of practice, you understand, to fit myself for a prominent post
down in New York City, where I expect to land a job as a star
reporter on one of the big dailies."

Of course Thad and Hugh were pleased with matters so far as they had
gone.

"I'm in with you, boys," continued Jim, as they arose to leave the
_Courier_ office, "to the limit; but there's one favor I want to
ask of you in return."

"Name it, Jim!" cried Thad, grasping the cold hand of the reporter,
for just at that moment he felt as though willing to do almost anything
in return for this real kindness on the part of his old-time associate.

"Listen, then," said the other, briskly, for he at least had a rapid
mind, and was in many other ways well qualified for the position
which he meant to assume in the world of newspaperdom, besides,
an abundance of nerve, or as Thad liked to call it, "cheek," - -"I
don't believe Mrs. Hosmer ever sees our sterling paper, because
the name isn't on our mailing list, or the carrier's either. But
tomorrow morning I'll have Jenkins, our boy here, go around particularly
to Matilda's cottage and leave a paper, telling her we are sending
out a large number of free complimentary copies, hoping to induce
more people to subscribe. Get that, boys?"

"Yes, and it sounds good to me, Jim; you know how to work the mill,
all right," said the judicious Thad, well aware of the power flattery
possesses to grease the wheels of human machinery.

"Well, the three of us will be in hiding close by, just as Thad
was today when his mother and those other good ladies paid their
unprofitable visit to the Hosmer home. If we're lucky we may see
Brother Lu come dashing out of the place, and strike a blue streak
for the railroad, distant half a mile or so. Should that happen,
we can make up our minds it's all serene, and that Scranton, as
well as his poor sister, will have seen the last of him. But you
must promise to come around here and wait for me, as I may have a
little business on my hands. Holding down all the positions on even
a local sheet is no easy job, you must know; and I'm the PooBah of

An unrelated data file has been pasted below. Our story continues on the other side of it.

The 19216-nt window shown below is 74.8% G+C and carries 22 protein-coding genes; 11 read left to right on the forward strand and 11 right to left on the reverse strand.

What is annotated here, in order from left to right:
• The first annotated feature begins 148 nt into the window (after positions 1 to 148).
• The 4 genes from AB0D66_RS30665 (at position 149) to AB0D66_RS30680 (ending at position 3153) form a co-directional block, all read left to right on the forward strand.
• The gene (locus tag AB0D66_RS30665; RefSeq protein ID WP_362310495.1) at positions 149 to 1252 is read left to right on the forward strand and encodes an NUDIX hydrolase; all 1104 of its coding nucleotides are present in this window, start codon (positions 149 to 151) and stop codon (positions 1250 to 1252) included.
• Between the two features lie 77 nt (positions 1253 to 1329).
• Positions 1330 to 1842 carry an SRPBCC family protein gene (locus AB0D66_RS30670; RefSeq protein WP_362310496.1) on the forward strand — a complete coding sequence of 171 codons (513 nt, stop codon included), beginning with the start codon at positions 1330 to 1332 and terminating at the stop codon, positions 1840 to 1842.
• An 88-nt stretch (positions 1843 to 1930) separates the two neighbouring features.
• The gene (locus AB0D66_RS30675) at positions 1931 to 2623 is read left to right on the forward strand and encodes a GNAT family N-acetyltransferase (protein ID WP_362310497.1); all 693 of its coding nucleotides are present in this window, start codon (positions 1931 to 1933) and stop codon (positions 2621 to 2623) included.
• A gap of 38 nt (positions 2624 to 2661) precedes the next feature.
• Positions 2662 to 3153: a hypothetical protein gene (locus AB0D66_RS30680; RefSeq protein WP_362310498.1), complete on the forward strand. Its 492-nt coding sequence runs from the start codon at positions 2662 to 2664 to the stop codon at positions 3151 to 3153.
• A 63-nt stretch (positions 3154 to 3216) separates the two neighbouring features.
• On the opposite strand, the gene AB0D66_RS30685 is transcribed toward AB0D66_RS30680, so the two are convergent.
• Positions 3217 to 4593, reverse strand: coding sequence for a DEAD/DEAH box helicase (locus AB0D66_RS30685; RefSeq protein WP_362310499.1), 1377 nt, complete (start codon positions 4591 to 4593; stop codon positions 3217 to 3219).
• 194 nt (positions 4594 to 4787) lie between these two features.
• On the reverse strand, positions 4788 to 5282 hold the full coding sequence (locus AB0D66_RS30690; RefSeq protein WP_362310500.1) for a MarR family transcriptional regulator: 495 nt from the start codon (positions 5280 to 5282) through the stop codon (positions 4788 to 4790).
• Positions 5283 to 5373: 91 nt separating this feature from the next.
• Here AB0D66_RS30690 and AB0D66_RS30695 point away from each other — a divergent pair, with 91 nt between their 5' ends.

this joint right now."

Willingly Thad gave the desired promise. He would have done anything
else which the autocrat of the enterprise chose to demand just then,
since they looked upon Jim as their main reliance. Fortunately the
other did not see fit to bind them to any further promises, and when
they had left the newspaper office, it was with a sense of elation
such as comes after a successful venture.

Thad was fairly bubbling over with delight.

"Why, Hugh, I think we ought to shake hands, with ourselves over
getting up such a smart little scheme as that," he broke out with,
as they walked along the main street of Scranton, meeting many persons
whom they knew, and most of them ready with a cheery nod or a word of
recognition, for both lads were well liked by the best people of the
community, and particularly those who knew boy nature best, so that
they could appreciate what manly fellows the chums were.

"You're a sanguine sort of chap, Thad," laughed Hugh. "Right now
you believe we've as good as got Brother Lu on the run for the tall
timber. Don't be too sure, or you may be disappointed. There's many
a slip, remember, between cup and lip. But Jim took to the game like
a terrier does to a rat, didn't he?"

"It was right in Jim's favorite line of business," explained the


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Online LibraryDonald FergusonThe Chums of Scranton High out for the Pennant → online text (page 4 of 10)